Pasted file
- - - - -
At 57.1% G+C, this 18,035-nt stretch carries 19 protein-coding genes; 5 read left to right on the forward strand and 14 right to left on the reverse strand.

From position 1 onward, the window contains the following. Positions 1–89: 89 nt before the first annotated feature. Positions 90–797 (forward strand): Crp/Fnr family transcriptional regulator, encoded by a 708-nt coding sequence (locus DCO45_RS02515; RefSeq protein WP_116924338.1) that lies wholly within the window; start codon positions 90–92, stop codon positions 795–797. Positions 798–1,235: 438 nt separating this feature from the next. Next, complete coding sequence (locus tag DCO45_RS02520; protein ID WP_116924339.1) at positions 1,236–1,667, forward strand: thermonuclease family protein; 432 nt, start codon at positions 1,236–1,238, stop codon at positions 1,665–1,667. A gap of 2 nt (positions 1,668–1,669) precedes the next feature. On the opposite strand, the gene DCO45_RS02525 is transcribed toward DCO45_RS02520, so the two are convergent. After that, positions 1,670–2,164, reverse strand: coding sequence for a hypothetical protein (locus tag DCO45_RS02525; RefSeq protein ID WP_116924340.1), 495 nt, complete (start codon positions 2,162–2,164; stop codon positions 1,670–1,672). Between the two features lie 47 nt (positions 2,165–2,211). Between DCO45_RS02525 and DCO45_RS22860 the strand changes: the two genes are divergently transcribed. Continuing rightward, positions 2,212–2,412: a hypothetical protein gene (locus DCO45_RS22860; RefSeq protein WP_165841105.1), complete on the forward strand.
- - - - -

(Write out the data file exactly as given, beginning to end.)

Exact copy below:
At 57.1% G+C, this 18,035-nt stretch carries 19 protein-coding genes; 5 read left to right on the forward strand and 14 right to left on the reverse strand.

From position 1 onward, the window contains the following. Positions 1–89: 89 nt before the first annotated feature. Positions 90–797 (forward strand): Crp/Fnr family transcriptional regulator, encoded by a 708-nt coding sequence (locus DCO45_RS02515; RefSeq protein WP_116924338.1) that lies wholly within the window; start codon positions 90–92, stop codon positions 795–797. Positions 798–1,235: 438 nt separating this feature from the next. Next, complete coding sequence (locus tag DCO45_RS02520; protein ID WP_116924339.1) at positions 1,236–1,667, forward strand: thermonuclease family protein; 432 nt, start codon at positions 1,236–1,238, stop codon at positions 1,665–1,667. A gap of 2 nt (positions 1,668–1,669) precedes the next feature. On the opposite strand, the gene DCO45_RS02525 is transcribed toward DCO45_RS02520, so the two are convergent. After that, positions 1,670–2,164, reverse strand: coding sequence for a hypothetical protein (locus tag DCO45_RS02525; RefSeq protein ID WP_116924340.1), 495 nt, complete (start codon positions 2,162–2,164; stop codon positions 1,670–1,672). Between the two features lie 47 nt (positions 2,165–2,211). Between DCO45_RS02525 and DCO45_RS22860 the strand changes: the two genes are divergently transcribed. Continuing rightward, positions 2,212–2,412: a hypothetical protein gene (locus DCO45_RS22860; RefSeq protein WP_165841105.1), complete on the forward strand.